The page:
Kay Livingston

Professor Kay Livingston, University of Glasgow
Teachers as learners: quality career long professional development.

Abstract

The changing global context has created the need for new and different knowledge, skills and values and different patterns of life and work. This context requires the development of adaptive, flexible, independent and self-regulating learners so they are able to learn, live and work in a fast-changing globalised society. This means that there is an ongoing need for teachers to learn and adapt, have new subject knowledge and utilise new pedagogical approaches throughout their career.

To gain a better understanding of quality in teachers’ professional career long development key questions such as, ‘What counts as quality professional development for teachers? , Who measures the quality of the professional development? and How is quality measured? are explored in this keynote.

The presentation draws on principles of learning in the 21st century and argues that teachers have an ongoing commitment to maintain their professional expertise and recognise themselves as learners. Teachers need to revise and enhance their knowledge and skills and teaching and learning approaches continually. To do this they need to engage in an appropriate balance of personal and professional development that enables them to progress their learning in ways that are relevant to their own individual needs and those of their pupils throughout their career. The importance of establishing supportive learning environments and creating a culture of enquiry, self-evaluation and reflection in schools that enable teachers to take responsibility for developing their learning in their own classrooms is addressed

 


Professor Kay Livingston,  University of Glasgow
kay.livingston@glasgow.ac.uk

Current Posts

Kay Livingston is a professor in the School of Education, University of Glasgow holding a Chair in Educational Research, Policy and Practice. She is currently on a 5 year secondment to Education Scotland, (which is a Scottish Government development and improvement agency for education) as the Director of International, Research and Innovation.  Professor Livingston has responsibility for leading the agency’s international activities, research and development projects with a focus on innovation in teaching and learning including piloting new models of teacher professional development and leadership. Professor Livingston works closely with policy-makers, researchers and practitioners at international, national and local levels to influence strategic change and improve the quality of education drawing on her knowledge and experience of education in a global context. She is the Editor of the European Journal of Teacher Education which is a peer-reviewed academic journal.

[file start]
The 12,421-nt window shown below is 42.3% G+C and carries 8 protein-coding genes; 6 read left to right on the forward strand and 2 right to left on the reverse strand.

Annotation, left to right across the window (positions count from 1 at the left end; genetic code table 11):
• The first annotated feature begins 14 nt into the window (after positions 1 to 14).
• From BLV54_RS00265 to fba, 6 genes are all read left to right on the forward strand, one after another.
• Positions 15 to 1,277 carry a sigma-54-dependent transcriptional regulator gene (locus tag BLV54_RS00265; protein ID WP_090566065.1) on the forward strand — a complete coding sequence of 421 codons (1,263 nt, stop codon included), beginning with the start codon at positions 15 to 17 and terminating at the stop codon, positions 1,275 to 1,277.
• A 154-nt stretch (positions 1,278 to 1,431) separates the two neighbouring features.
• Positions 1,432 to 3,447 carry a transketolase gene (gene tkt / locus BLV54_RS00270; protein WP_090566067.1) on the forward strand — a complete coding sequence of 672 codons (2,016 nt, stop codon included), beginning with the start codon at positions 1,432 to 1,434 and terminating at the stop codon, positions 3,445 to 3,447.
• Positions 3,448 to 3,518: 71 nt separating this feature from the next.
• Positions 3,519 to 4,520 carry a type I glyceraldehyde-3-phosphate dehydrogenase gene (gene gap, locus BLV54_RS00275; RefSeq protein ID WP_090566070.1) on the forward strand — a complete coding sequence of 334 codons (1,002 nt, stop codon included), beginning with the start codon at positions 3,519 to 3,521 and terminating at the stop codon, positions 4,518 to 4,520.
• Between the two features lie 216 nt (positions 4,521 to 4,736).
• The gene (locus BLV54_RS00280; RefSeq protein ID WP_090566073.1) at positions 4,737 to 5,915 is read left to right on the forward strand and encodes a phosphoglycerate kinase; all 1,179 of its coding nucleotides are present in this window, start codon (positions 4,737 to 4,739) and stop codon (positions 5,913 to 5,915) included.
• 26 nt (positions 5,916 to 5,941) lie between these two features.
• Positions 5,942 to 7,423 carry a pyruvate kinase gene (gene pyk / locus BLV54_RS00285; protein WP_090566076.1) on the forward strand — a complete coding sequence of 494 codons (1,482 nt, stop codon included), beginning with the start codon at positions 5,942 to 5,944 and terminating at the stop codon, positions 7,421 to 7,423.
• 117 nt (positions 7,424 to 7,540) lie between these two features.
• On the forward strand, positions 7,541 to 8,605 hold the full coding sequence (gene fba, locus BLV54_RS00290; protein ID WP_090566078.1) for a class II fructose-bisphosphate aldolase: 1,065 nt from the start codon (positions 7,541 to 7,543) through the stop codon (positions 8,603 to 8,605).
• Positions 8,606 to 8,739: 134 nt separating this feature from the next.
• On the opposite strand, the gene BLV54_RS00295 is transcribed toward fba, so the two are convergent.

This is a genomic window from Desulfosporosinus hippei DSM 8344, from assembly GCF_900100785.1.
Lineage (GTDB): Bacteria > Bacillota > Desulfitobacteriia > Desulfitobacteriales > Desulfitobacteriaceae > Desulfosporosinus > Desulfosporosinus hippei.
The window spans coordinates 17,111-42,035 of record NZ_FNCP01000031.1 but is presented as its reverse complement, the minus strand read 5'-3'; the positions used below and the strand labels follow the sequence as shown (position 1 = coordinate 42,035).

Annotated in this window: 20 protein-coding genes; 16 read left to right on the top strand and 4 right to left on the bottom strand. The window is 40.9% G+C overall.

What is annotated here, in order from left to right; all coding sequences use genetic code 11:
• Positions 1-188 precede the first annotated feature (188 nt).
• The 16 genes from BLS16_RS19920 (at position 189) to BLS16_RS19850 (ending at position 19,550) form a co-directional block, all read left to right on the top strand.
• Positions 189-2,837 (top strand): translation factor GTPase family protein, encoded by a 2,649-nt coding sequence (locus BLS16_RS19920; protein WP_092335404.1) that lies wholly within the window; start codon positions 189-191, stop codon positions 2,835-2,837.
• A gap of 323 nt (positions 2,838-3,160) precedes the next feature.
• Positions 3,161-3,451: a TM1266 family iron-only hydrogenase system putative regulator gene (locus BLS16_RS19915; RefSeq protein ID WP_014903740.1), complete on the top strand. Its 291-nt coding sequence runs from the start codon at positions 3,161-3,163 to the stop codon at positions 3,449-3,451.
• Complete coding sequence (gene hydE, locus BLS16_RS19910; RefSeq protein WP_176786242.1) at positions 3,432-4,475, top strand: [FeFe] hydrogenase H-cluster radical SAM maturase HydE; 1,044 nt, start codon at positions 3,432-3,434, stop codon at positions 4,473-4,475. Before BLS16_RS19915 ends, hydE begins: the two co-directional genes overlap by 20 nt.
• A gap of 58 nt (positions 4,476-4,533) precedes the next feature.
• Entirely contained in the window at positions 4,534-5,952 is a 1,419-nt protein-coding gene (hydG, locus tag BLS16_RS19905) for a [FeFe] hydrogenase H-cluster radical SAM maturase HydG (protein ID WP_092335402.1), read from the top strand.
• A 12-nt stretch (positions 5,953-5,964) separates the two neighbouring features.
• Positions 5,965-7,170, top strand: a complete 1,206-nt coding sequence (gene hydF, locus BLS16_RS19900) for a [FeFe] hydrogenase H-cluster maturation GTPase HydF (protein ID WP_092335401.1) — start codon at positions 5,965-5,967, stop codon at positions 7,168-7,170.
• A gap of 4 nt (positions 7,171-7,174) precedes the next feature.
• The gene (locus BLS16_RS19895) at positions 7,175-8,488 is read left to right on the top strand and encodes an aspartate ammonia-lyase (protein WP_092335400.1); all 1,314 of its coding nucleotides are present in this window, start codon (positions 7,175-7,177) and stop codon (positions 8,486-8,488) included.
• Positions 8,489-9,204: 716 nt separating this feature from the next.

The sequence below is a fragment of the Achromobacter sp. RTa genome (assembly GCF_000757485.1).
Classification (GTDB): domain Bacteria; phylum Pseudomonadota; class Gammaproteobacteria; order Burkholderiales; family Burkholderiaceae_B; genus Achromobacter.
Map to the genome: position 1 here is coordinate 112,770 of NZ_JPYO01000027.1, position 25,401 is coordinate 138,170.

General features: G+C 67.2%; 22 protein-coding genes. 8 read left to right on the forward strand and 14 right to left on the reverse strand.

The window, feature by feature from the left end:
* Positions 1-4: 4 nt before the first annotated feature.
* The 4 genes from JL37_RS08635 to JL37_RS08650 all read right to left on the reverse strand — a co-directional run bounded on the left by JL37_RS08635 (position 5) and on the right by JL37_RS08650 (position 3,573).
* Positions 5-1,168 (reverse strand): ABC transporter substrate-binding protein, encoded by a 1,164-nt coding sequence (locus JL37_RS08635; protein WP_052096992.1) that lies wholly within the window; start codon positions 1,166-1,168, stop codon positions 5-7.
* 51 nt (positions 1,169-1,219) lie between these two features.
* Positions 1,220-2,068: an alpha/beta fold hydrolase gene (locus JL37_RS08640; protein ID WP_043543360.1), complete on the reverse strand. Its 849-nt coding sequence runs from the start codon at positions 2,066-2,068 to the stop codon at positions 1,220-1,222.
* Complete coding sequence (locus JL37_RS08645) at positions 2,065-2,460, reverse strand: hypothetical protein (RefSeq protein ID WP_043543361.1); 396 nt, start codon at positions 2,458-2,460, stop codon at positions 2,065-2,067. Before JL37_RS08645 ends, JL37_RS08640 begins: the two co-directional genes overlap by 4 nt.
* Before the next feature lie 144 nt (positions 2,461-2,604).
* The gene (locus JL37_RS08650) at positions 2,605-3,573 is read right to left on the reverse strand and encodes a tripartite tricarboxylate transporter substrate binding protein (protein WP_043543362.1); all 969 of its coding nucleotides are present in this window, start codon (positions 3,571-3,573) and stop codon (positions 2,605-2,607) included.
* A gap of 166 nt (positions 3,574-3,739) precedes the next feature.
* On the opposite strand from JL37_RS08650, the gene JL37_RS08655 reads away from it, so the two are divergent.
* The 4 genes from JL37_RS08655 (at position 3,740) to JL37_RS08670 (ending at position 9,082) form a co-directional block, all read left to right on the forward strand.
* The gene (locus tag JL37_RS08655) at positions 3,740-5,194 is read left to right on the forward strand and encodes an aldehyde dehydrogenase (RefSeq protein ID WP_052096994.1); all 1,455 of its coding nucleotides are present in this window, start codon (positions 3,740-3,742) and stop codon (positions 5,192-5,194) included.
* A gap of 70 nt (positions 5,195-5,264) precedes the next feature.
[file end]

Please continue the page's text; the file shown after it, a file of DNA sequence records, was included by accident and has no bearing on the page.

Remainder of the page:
Professor Livingston also currently holds the following positions:

Fellow of the Royal Society of the Arts; Full registration with the General Teaching Council of Scotland; Member of the EU Group on the Professional Development of Teachers; Member of the Scottish National Partnership Group responding to Teaching Scotland’s Future (Review of Teacher Education); Chair of the National Partnership Sub-Group on Career-long Professional Development of Teachers; Member of UNESCO Scotland National Committee; Member of the UNESCO UK Education Committee; Director of the Learning and Teaching Scotland Confucius Institute in; Member of the Board of the Scottish China Education Network; Member of the Administrative Council of the Association of Teacher Education in Europe; Chair of the Association of Teacher Education in Europe Research and Development Group ‘Professional Development of Teachers; and Chair of the Scottish Government Games Legacy Learning Group (Olympic Games London 2012 and Commonwealth Games Glasgow 2014).

Previous posts

Prior to her current posts she held a Chair in Education at the University of Aberdeen where she was the Director of Scottish Teachers for a New Era (STNE) - a research and development project constructing a new model of teacher education.

She has had responsibility for directing and leading numerous policy-related research and evaluation projects at national and international levels with a focus on teacher professional development, improving teaching and learning, learning in and from a global context and use of technology in education. She has acted as sole and joint Principal Investigator of national and international research projects funded by UK and Scottish Governments, the EU, research bodies and philanthropic foundations in Scotland and USA in all of these areas.

TEPE 2012 © Copyright 2012| Wydział Nauk o Wychowaniu we współpracy z FRSE | University of Lodz